ITR-2 Form queries answered: NRIs to report capital gains income

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Published: June 12, 2019 12:32:40 AM

As per Section 145, the taxpayer has the option to declare income either on accrual basis or cash basis at his/her choice but the same method should be used every year.

The capital gain on the sale of your ancestral property shall be calculated by deducting the indexed cost of acquisition from the sale proceeds.The capital gain on the sale of your ancestral property shall be calculated by deducting the indexed cost of acquisition from the sale proceeds.

I am an NRI. I sold my house in Hyderabad and received lump sum money. What are the forms that I need to fill up as I am not a tax payer in India?
– Balaji Rao
As you have sold your house property, the gain made thereon shall be considered long-term capital gains if you held the property for more than two years which shall be taxed at 20%, otherwise the gain shall be short term and shall be taxed at slab rate as applicable to you. You will need to report this income by filing your Income Tax Return in Form ITR 2 by July 31 of the year following the year in which you sold it.

Do we need to show our accrued interest income or paid interest (on FD) under the head of ‘income from other sources’ in ITR?
—Rajesh Verma
As per Section 145, the taxpayer has the option to declare income either on accrual basis or cash basis at his/her choice but the same method should be used every year. However, if the cash system is followed and TDS has been deducted by the payer on interest credited to you, such interest has to be offered as income mandatorily under Section 198.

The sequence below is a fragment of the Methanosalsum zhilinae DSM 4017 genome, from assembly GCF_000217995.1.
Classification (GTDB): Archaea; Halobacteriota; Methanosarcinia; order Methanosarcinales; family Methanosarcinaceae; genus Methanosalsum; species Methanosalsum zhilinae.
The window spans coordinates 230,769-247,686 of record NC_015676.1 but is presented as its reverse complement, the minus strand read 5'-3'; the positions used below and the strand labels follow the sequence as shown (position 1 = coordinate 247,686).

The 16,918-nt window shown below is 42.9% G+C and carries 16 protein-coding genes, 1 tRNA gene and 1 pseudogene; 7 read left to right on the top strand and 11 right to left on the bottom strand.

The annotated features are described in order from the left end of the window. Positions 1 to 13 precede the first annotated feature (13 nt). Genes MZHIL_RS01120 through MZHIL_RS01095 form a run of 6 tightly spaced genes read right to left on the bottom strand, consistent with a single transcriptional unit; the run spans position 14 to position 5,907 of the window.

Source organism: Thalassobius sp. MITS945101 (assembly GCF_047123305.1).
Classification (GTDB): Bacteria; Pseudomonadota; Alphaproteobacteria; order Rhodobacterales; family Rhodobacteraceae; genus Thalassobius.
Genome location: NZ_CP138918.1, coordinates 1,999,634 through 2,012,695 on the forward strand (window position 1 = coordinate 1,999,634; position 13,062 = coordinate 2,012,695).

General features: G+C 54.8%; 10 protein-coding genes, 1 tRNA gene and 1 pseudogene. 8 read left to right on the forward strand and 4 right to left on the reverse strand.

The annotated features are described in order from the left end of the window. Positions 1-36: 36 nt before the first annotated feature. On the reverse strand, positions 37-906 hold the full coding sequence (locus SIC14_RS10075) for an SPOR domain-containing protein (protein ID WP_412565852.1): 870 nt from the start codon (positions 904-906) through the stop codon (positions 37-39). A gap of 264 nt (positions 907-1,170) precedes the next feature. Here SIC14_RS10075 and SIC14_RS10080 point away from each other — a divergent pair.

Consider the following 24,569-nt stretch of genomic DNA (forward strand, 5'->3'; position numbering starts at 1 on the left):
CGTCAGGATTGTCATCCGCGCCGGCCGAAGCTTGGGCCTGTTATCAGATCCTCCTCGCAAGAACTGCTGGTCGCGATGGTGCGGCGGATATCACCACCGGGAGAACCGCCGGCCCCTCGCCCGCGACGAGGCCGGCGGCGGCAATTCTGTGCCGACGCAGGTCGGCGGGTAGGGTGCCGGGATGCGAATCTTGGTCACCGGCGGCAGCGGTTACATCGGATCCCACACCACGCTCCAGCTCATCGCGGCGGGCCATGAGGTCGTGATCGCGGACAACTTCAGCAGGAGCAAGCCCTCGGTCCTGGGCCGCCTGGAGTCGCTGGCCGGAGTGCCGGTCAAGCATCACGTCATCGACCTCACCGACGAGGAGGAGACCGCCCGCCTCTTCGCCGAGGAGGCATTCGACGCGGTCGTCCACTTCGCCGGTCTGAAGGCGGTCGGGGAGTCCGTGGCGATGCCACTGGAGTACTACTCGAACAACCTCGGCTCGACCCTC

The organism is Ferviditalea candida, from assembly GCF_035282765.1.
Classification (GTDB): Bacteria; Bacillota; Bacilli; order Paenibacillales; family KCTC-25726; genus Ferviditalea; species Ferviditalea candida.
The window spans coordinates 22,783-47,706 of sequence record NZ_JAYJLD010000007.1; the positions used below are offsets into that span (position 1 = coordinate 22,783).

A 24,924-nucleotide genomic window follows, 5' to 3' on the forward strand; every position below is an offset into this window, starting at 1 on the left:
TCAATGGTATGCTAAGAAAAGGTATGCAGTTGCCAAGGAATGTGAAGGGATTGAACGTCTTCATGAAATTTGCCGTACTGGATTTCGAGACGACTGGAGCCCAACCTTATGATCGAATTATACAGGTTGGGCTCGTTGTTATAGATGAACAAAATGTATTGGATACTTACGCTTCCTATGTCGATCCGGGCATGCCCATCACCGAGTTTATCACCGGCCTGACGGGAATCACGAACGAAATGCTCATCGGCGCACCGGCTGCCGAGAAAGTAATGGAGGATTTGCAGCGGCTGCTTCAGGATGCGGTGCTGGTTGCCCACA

I have two residential properties. One is self-occupied and another is let out. Which ITR form do I need to file?
—Nimesh Shah
Since you have two residential houses, of which one is let out and assuming that you do not have any business income, you have to file your ITR in Form ITR-2.

I have acquired immovable property as my share from the ancestral property (inherited by my parents in 1940 or so) in 2014. Now I have sold a part of it. How do I to calculate the capital gain?
—MFZ Adeni
The capital gain on the sale of your ancestral property shall be calculated by deducting the indexed cost of acquisition from the sale proceeds. The cost of acquisition shall be the higher of actual cost of purchase incurred by your ancestors or the fair market value as on 1st April 2001 which in most likelihood would be higher. Once you get the cost of acquisition, you can take the proportionate share for the part which you have sold in this year. The cost of acquisition should be indexed by multiplying it with the cost inflation index (CII) of the year of sale and then dividing the same by cost inflation index of FY 2001-02. If the property was sold in FY 2018-19, CII of 280 shall be used and if the sale is carried out in FY 2019-20, CII for the same has not been notified yet.

The writer is partner, Ashok Maheshwary & Associates LLP. Send your queries to epersonalfinance@expressindia.com

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